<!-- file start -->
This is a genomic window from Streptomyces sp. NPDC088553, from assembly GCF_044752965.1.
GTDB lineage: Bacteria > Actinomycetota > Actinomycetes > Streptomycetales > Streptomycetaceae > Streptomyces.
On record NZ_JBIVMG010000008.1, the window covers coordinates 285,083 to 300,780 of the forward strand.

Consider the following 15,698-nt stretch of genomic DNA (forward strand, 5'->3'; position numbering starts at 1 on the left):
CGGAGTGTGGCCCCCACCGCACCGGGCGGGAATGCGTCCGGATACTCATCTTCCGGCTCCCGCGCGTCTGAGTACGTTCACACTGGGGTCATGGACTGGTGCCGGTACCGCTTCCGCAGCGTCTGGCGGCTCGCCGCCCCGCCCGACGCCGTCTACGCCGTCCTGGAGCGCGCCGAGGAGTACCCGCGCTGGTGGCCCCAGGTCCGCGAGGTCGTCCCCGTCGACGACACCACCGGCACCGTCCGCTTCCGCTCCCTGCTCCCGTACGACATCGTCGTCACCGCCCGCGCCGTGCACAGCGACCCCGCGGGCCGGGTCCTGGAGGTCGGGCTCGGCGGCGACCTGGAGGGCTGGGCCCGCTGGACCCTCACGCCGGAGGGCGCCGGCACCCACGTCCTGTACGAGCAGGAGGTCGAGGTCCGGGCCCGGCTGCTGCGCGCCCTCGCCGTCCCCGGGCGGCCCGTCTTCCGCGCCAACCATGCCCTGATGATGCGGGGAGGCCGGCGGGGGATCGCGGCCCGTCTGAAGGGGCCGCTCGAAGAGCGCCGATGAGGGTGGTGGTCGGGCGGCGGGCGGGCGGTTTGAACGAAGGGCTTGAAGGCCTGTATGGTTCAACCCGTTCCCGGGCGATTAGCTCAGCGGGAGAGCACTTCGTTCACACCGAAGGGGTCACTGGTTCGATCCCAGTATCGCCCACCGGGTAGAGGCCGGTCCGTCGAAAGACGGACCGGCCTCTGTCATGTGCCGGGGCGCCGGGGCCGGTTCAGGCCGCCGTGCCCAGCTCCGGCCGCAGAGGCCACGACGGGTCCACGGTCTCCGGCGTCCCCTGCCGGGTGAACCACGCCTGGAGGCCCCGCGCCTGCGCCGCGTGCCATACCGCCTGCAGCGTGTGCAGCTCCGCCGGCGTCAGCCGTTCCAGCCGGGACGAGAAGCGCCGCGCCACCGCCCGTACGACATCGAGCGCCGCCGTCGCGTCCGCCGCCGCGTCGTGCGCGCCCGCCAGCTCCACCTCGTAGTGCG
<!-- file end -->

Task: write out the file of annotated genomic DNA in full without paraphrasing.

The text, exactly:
This is a genomic window from Streptomyces sp. NPDC088553, from assembly GCF_044752965.1.
GTDB lineage: Bacteria > Actinomycetota > Actinomycetes > Streptomycetales > Streptomycetaceae > Streptomyces.
On record NZ_JBIVMG010000008.1, the window covers coordinates 285,083 to 300,780 of the forward strand.

Consider the following 15,698-nt stretch of genomic DNA (forward strand, 5'->3'; position numbering starts at 1 on the left):
CGGAGTGTGGCCCCCACCGCACCGGGCGGGAATGCGTCCGGATACTCATCTTCCGGCTCCCGCGCGTCTGAGTACGTTCACACTGGGGTCATGGACTGGTGCCGGTACCGCTTCCGCAGCGTCTGGCGGCTCGCCGCCCCGCCCGACGCCGTCTACGCCGTCCTGGAGCGCGCCGAGGAGTACCCGCGCTGGTGGCCCCAGGTCCGCGAGGTCGTCCCCGTCGACGACACCACCGGCACCGTCCGCTTCCGCTCCCTGCTCCCGTACGACATCGTCGTCACCGCCCGCGCCGTGCACAGCGACCCCGCGGGCCGGGTCCTGGAGGTCGGGCTCGGCGGCGACCTGGAGGGCTGGGCCCGCTGGACCCTCACGCCGGAGGGCGCCGGCACCCACGTCCTGTACGAGCAGGAGGTCGAGGTCCGGGCCCGGCTGCTGCGCGCCCTCGCCGTCCCCGGGCGGCCCGTCTTCCGCGCCAACCATGCCCTGATGATGCGGGGAGGCCGGCGGGGGATCGCGGCCCGTCTGAAGGGGCCGCTCGAAGAGCGCCGATGAGGGTGGTGGTCGGGCGGCGGGCGGGCGGTTTGAACGAAGGGCTTGAAGGCCTGTATGGTTCAACCCGTTCCCGGGCGATTAGCTCAGCGGGAGAGCACTTCGTTCACACCGAAGGGGTCACTGGTTCGATCCCAGTATCGCCCACCGGGTAGAGGCCGGTCCGTCGAAAGACGGACCGGCCTCTGTCATGTGCCGGGGCGCCGGGGCCGGTTCAGGCCGCCGTGCCCAGCTCCGGCCGCAGAGGCCACGACGGGTCCACGGTCTCCGGCGTCCCCTGCCGGGTGAACCACGCCTGGAGGCCCCGCGCCTGCGCCGCGTGCCATACCGCCTGCAGCGTGTGCAGCTCCGCCGGCGTCAGCCGTTCCAGCCGGGACGAGAAGCGCCGCGCCACCGCCCGTACGACATCGAGCGCCGCCGTCGCGTCCGCCGCCGCGTCGTGCGCGCCCGCCAGCTCCACCTCGTAGTGCG